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Census procedures raise ‘serious questions’: UNFPA

By Bill O’Toole   |   Monday, 31 March 2014

(Myanmar Times)- The United Nations Population Fund said on Monday that recent statements from the government on self-identification in Myanmar’s census raise “serious concerns” about its commitment to upholding international standards.

The UNFPA has provided training and support for the national census, which began on March 30 and runs through to April 10, and has refused to back calls for the census to be postponed because of the risk it will inflame conflict. However, its support has begun to waver after the government said that nobody would be allowed to self-identify as “Rohingya”.

On March 29, presidential spokesperson U Ye Htut was quoted as saying that any citizen choosing to self-identify as “Rohingya” would not be counted. A video uploaded to Facebook the same day purported to show Department of Population official Daw Khaing Khaing Soe, who sits on the Central Census Commission (CCC), warning that those who self-identify as “Rohingya” would be breaking the law.

These developments contracted a March 28 UNFPA statement, in which it said that “as part of its agreement with the UN and donors, the government has made a commitment that everyone who is in the country will be counted in the census, and all respondents will have the option to self-identify their ethnicity. This commitment cannot be honoured selectively in the face of intimidation or threats of violence.”

UNFPA regional communications adviser for Asia and the Pacific William Ryan said the agency would respond to the government’s latest actions in the coming days.

“Events over the weekend raise serious concerns that the government is not complying with our original agreement,” he told The Myanmar Times.

Initial reports from Rakhine State suggested the government was following through on its threat to not let households identify as Rohingya.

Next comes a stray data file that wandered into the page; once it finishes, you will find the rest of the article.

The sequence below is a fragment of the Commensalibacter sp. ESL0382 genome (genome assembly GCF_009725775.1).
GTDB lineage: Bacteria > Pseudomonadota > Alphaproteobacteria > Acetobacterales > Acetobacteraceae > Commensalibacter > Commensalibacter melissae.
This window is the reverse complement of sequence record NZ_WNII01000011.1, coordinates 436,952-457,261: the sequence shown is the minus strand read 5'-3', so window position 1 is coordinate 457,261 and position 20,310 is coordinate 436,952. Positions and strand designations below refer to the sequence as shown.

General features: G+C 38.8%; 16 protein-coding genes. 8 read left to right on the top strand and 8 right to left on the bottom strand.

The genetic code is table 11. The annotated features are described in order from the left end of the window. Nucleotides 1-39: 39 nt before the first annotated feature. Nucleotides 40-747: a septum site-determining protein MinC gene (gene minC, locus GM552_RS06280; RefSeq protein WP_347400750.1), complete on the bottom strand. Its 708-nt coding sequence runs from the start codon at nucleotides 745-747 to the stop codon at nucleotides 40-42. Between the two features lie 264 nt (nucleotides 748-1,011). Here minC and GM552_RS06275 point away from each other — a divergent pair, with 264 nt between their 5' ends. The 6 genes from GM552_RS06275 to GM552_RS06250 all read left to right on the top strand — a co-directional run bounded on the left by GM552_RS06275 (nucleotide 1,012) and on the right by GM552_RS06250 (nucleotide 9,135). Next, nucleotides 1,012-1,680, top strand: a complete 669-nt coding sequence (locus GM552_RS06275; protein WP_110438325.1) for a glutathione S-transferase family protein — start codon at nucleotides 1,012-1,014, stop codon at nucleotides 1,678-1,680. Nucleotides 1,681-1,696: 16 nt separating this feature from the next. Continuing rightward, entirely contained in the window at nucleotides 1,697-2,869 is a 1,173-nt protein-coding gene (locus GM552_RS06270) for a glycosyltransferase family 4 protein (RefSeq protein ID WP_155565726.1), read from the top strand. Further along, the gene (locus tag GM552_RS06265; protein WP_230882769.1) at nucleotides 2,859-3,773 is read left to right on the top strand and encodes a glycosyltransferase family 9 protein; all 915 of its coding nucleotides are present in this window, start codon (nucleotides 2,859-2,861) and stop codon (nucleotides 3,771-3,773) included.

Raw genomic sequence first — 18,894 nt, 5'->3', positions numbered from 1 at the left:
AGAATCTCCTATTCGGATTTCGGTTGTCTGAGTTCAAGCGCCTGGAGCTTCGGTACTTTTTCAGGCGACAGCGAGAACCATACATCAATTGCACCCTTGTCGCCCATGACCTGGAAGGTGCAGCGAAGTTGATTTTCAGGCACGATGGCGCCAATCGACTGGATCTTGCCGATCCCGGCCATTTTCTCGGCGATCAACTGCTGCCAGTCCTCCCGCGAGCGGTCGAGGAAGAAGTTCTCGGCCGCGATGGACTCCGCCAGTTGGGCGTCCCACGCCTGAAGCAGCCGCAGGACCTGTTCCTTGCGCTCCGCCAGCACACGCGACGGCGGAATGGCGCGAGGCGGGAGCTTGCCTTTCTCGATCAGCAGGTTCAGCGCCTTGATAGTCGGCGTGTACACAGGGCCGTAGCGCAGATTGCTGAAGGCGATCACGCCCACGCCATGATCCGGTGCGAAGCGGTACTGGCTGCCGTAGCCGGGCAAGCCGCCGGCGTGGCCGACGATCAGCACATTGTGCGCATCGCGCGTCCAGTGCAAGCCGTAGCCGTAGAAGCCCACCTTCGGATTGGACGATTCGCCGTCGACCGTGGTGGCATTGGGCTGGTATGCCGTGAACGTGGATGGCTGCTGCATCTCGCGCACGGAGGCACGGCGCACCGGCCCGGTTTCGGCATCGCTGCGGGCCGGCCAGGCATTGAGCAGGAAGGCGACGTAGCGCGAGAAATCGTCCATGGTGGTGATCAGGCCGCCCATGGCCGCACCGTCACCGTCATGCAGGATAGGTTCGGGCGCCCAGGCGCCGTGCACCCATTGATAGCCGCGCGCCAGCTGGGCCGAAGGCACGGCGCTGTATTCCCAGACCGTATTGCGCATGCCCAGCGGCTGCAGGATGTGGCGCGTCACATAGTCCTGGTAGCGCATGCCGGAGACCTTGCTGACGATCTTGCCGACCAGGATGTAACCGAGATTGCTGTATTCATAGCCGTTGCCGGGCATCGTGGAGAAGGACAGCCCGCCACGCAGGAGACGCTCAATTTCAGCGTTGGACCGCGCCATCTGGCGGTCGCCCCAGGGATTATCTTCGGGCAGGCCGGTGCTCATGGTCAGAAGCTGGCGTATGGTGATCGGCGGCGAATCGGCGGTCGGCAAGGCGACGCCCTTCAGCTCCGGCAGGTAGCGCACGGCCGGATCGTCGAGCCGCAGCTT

U Aung Win, a citizen of Sittwe who claims Rohingya ethnicity, said on Monday morning he witnessed census enumerators in his neighborhood. He said that any time a household responded to be Rohingya, the enumerator would move on without filling in a census form. Because so many houses were skipped, U Aung Win said it took just a few hours for enumerators to finish canvassing his neighborhood.

“[The census] falls short of international standards,” said David Mathieson, a Yangon-based senior researcher with Human Rights Watch, which has previously called on the government to postpone the census. “It’s like the census was designed to be enumerated in a parallel universe of a Burma without all the social problems obvious to everyone who lives in the real Burma.”

But some experts said it was too soon to pass judgment on the census. Paul Cheung, co-chair of the census’ International Technical Advisory Board and a faculty member at National University of Singapore, said it was important to first “investigate these incidents and evaluate its impact”.

“The census preparatory activities went very well. We are confident that for the bulk of Myanmar, the census will yield very good data for future planning use.”

The ITAB is a body of 15 global experts in the field of statistics, demography and census taking that was established to guide the holding of Myanmar’s census.